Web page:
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(2021)

Les Grèves is named for its gravel soils over a limestone base, and is a favourite premier cru of mine. This, from very old vines, is drinking beautifully 20 years on. The colour is pale and transluscent, but vivid with no browing. Aromatically it is all sweet and pulpy red fruits, some elegant floral notes but also a sweet earthiness to add another layer. In the mouth the sweetness of fruit surprises: cherry and summer pudding fruits, though is there a little stalky bitterness in the background? Fairly light-bodied, it is fairly simple in the final analysis, fresh acidity and soft tannins, though that twist of bitterness gives tension on the finish. I am not certain this particular bottle would benefit from much more cellaring, and the fruit is in a very nice place right now.

(2016) Lighter and more open in colour, and has a lot more truffle and earthiness, and then it is juicy and ripe on the palate but a lovely length and purity, with lots of acidity and freshness, the wood felt as just a tiny balsamic note. Has more light and shade than the 2010s, but perhaps less structure and fruit concentration.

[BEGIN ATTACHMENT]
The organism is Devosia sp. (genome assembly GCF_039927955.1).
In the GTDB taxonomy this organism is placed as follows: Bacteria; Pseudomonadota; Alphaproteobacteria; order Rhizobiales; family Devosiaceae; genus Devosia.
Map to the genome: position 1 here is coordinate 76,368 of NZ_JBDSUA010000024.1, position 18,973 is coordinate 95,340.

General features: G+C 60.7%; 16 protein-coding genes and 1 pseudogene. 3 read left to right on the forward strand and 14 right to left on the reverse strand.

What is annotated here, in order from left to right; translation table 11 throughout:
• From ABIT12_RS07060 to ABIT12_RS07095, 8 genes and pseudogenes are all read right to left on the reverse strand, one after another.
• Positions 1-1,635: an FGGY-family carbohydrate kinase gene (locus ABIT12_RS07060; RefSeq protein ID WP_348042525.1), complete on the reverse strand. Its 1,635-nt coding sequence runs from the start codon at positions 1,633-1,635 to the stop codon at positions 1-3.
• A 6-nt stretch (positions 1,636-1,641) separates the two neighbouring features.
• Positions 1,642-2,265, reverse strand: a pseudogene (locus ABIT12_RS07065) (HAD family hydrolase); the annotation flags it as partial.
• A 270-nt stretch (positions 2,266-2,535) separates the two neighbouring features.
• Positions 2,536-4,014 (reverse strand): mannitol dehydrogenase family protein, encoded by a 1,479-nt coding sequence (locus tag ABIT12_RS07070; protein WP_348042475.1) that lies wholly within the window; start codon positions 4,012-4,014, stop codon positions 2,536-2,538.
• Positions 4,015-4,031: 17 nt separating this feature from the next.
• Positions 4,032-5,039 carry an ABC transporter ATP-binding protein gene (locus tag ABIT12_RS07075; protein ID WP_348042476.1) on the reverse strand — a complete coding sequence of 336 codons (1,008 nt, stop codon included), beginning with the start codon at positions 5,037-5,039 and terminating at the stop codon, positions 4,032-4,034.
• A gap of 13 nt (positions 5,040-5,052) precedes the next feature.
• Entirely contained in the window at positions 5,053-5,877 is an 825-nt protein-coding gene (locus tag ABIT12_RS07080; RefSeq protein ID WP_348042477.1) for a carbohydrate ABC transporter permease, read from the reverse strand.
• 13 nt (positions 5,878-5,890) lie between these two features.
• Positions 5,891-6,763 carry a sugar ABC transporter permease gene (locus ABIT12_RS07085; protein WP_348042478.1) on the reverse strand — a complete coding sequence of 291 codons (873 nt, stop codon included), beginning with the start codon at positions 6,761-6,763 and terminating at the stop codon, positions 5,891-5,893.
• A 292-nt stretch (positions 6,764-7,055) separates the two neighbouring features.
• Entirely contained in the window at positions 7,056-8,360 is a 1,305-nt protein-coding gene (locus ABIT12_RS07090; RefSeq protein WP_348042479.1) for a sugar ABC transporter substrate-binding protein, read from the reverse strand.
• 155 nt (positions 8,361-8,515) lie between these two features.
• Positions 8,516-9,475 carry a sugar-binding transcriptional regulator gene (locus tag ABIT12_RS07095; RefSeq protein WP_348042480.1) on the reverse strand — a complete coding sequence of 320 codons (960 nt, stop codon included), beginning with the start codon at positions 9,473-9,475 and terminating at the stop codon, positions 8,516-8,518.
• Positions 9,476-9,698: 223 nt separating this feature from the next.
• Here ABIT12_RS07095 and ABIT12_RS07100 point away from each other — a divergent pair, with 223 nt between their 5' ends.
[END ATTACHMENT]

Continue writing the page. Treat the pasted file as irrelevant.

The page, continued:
(2016) Quite dense, almost chocolaty, with a real ripeness and richness and depth of fruit (the first 2010 of this line up). The palate is fleshy and plush, a big plum and blackberry ripeness, but it has a solid if slightly baked feel, plenty of smooth and silky tannin and sufficient acidity. Not as elegant as some of the lighter vintages, but impressive and Beaune like.
(2016) Quite closed, a touch reductive, with some leafy and lightly floral notes just appearing, and then the palate opening to show creamier red fruits and a lot of substance and flesh. Long and quite powerful.
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